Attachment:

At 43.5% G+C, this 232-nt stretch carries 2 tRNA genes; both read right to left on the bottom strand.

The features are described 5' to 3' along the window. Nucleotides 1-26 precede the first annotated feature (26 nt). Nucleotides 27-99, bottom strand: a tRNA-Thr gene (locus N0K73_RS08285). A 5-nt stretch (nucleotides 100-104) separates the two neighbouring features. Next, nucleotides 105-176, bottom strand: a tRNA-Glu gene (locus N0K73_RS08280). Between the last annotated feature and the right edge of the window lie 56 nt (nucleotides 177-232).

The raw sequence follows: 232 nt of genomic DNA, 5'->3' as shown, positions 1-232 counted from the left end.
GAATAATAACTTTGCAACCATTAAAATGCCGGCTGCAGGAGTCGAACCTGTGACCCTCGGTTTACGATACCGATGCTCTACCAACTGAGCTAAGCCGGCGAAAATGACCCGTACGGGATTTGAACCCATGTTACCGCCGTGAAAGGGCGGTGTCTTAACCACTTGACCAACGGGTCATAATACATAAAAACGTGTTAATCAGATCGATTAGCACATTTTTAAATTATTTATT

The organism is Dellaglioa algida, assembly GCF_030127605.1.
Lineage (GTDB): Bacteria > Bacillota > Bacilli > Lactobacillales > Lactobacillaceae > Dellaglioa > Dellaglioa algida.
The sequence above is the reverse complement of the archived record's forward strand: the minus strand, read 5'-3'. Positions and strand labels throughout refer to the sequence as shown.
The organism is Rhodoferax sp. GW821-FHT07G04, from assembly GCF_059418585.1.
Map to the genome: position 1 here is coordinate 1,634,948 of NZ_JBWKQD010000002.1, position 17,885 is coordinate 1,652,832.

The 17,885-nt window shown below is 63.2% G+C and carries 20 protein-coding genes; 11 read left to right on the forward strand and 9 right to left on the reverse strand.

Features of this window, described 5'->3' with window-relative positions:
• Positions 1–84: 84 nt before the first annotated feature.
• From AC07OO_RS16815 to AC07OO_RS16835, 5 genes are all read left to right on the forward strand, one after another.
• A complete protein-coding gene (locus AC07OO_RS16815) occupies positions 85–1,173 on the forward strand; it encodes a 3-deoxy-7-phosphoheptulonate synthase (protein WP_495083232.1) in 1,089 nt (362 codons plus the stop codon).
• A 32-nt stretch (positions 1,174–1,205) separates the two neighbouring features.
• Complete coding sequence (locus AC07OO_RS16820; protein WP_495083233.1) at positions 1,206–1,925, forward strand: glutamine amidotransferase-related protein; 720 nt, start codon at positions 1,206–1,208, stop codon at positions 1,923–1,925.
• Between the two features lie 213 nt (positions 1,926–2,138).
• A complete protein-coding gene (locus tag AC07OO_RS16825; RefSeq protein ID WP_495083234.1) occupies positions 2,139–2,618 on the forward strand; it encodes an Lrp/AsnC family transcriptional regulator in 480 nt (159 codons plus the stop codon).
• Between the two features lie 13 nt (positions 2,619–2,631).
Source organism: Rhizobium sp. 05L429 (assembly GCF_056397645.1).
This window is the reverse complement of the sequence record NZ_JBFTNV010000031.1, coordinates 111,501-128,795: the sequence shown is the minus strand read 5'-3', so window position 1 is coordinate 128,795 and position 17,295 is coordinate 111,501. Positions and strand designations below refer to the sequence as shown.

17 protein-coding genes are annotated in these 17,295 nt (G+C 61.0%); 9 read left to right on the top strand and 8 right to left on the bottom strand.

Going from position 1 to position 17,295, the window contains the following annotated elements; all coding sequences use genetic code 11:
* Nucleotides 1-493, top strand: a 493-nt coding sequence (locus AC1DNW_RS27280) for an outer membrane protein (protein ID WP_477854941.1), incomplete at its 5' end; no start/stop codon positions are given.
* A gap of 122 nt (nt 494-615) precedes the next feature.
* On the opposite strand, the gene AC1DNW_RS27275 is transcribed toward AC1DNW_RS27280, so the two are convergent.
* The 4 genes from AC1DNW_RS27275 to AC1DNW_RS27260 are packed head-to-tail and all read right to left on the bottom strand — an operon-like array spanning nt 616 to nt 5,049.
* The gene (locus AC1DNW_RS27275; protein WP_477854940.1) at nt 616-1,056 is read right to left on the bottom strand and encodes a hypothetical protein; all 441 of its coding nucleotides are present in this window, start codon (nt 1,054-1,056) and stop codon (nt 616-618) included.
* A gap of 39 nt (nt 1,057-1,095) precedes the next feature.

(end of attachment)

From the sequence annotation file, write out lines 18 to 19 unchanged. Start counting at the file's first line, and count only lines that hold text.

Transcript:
• A complete protein-coding gene (locus tag AC07OO_RS16825; RefSeq protein ID WP_495083234.1) occupies positions 2,139–2,618 on the forward strand; it encodes an Lrp/AsnC family transcriptional regulator in 480 nt (159 codons plus the stop codon).
• Between the two features lie 13 nt (positions 2,619–2,631).